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A bamboo container holds three red shrimp dumplings.
Prawn and pork siu mai dumplings with black truffle.
Maison Chinoise

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Maison Chinoise Wants Dallasites to Try Contemporary Chinese Fine Dining

American Chinese dishes are on the menu right alongside them

The Lombardi family name has been synonymous with quality Italian and French cuisine in Dallas for decades. Lombardi Family Concepts, founded by Alberto Lombardi in 1977, is behind some of the city’s top dining destinations, including Taverna, Toulouse, and the eponymous Lombardi Cucina Italiana. But in recent years, the company has explored avenues within Asian cuisine. 2018 Lombardi opened Kai, an extravagant sushi lounge in Plano’s Legacy West dining district. Three years later, he opened Joi Asian Bistro, an Asian-fusion restaurant in Austin’s Domain neighborhood.

At the helm of each of Lombardi’s concepts are carefully selected chefs, chose by Alberto, with the knowledge that the team at each restaurant is curating a menu true to the regions from which it takes inspiration. His latest, Maison Chinoise, which specializes in contemporary Chinese cuisine on Knox-Henderson, is no different.

A man stands in chef’s whites and an apron, with his hand on one hip and the other on a table. Behind him is a piece of Asian-style art in red and gold.
Executive chef Ivan Yuen leads the kitchen at Maison Chinoise.
Maison Chinoise

Lombardi recruited Ivan Yuen as the restaurant’s executive chef for Maison Chinoise. He curated the menu with the company’s corporate chef, Massimo Esposito.

Both Yuen and Esposito have backgrounds in Asian dining. Yuen has previously held executive chef roles at Red 8 inside Boston’s Encore Casino and sous chef and chef de cuisine roles in the Chicago-based Peninsula Hotels. Esposito previously worked as a corporate chef for Princess Cruises and worked as a chef in China for seven years. He even won MasterChef China in 2017.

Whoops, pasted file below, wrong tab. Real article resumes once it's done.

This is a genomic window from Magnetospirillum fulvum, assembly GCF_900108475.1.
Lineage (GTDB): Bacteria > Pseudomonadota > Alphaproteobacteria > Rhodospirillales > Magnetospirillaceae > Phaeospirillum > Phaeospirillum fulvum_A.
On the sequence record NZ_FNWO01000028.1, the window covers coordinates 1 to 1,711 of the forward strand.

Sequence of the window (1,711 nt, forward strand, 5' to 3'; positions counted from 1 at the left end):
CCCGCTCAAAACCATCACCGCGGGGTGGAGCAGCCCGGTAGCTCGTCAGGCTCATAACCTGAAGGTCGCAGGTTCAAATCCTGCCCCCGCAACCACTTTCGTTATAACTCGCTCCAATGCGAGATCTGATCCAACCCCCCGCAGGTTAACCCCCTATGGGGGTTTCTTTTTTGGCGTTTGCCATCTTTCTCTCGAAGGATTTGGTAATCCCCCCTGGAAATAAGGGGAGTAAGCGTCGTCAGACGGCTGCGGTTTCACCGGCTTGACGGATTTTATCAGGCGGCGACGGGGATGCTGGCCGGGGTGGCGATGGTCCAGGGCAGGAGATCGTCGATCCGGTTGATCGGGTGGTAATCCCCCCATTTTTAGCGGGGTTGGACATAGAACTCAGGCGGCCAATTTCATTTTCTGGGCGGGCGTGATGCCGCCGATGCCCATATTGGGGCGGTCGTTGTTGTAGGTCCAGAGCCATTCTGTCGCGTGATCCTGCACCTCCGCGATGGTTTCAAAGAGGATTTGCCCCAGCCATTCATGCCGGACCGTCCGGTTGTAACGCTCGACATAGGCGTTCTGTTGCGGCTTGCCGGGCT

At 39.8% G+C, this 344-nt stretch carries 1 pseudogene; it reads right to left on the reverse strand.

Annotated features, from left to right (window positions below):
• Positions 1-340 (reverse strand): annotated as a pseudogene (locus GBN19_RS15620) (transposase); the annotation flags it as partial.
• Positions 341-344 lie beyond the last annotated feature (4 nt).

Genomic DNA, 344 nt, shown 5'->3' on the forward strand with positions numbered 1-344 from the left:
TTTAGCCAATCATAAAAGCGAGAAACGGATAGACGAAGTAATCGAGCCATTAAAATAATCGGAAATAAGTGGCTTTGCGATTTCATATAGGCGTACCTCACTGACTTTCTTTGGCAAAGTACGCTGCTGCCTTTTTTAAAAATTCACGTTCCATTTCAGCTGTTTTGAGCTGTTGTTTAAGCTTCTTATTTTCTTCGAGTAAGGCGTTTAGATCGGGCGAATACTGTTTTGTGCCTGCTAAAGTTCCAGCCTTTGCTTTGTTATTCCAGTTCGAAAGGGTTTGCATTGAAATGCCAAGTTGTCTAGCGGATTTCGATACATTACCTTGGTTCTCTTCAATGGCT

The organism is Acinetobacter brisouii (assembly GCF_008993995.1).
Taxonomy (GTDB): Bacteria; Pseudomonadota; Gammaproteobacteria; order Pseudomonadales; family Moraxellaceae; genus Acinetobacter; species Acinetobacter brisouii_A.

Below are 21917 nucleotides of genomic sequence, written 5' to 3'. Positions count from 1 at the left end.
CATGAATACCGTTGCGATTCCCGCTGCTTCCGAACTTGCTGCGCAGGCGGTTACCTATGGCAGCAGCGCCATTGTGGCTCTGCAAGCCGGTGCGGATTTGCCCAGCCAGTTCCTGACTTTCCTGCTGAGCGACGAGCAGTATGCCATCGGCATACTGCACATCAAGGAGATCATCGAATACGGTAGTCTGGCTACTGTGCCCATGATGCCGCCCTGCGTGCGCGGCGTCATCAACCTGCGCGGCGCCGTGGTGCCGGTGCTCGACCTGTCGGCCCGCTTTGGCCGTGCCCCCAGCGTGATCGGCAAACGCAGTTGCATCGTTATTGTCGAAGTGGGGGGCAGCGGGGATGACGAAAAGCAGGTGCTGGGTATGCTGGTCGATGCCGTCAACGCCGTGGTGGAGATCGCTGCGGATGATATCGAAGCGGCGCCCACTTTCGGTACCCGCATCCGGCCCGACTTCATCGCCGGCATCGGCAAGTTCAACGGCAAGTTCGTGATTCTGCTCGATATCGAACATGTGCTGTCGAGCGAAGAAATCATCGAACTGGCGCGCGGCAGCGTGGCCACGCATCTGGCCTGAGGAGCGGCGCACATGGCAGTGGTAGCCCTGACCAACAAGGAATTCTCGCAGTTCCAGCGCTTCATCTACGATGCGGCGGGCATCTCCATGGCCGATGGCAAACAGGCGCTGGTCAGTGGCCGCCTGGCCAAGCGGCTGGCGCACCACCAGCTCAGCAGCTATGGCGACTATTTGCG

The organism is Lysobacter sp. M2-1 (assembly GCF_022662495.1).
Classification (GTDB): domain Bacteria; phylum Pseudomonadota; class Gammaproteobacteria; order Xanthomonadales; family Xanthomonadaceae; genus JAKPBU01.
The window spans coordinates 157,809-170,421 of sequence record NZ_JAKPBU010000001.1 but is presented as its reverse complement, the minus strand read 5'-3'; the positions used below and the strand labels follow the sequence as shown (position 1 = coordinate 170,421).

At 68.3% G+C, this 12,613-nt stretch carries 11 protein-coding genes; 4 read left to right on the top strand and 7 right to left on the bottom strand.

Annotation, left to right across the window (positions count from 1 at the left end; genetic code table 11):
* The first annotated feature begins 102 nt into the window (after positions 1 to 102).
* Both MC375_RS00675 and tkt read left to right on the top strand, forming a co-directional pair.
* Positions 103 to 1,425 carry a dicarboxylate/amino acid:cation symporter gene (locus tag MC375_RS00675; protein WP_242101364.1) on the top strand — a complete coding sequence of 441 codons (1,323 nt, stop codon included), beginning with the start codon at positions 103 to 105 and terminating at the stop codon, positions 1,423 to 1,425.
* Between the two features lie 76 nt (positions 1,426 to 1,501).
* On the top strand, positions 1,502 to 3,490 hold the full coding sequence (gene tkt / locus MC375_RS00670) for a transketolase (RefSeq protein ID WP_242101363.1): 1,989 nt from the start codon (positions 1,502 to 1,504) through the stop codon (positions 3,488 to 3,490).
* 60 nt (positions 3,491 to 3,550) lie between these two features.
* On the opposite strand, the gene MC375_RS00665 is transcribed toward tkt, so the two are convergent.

“I’m very grateful to mama China,” says Esposito, “because China gave me the opportunity to become who I am today.”

Alberto first met Yuen in Mexico, where Yuen was opening up restaurants inside two hotels. After spending a day in Cancun, the two men quickly hit it off.

When asked about what Maison Chinoise defines as “contemporary Chinese cuisine,” Yuen explains that “40 percent of the menu is based on [the Chinese dishes] you already know, but the other 60 percent are things you need to discover.”

Esposito added that when designing the menu and overall concept of Maison Chinoise, he and Yuen “went deeply into specific regions of China and took the best of the area in terms of dishes, and recreated original taste profile here in the U.S.” to create a “traditional Chinese restaurant” in a new setting, which he says is “a little bit more elevated.”

Alberto notes that the menu is entirely in the hands of Yuen and Esposito, and suggests that there will not be any influences of Italian or French cuisine. “I don’t like to do the same thing all the time,” says Alberto.

A plate holds a towered salad of mangos, avocado, crab, and micro greens.
Alaskan king crab salad.
Maison Chinoise

On Maison Chinoise’s menu, guests will find traditional Chinese dishes, including crab wontons, pork soup dumplings, and kung pao chicken. But they’ll also find dishes seen in high-end restaurants in China that aren’t often found in American Chinese restaurants. That includes wok-baked green mussels which come plated with fermented black beans, aged orange peels, and Hunan pepper coulis.

“When Chinese people immigrated to the U.S., they recreated dishes from China using Chinese techniques, but with [American] flavor profiles,” says Eposito. “That’s why you have, today, sweet and sour chicken, and you have all these things that you don’t [necessarily] find in China, because they’re made over here, and that’s what people they know about Chinese food…That’s why we want to be out of the box. We want to give them, of course, some of the dishes that they recognize and that everybody is familiar with. But also, we want to be a little bit more genuine and authentic.”

Guests can also enjoy a variety of dumplings served in a dim sum format. Other notable items include prawn toast, wagyu beef, truffle fried rice, and sauteed tiger prawn.

Maison Chinoise also offers tableside tea service, in which guests can order teas like classic green tea and lapsang souchong.

Though many of these items and services aren’t necessarily new, Maison Chinoise aims to present the dishes in a modern way, using art-influenced flatware with simple, minimalistic designs.

“I think this concept will be an interesting way for people to try different styles of Chinese food,” says Yuen.

Maison Chinoise is open now at 4152 Cole Ave., #106. Reservations are available on Open Table.

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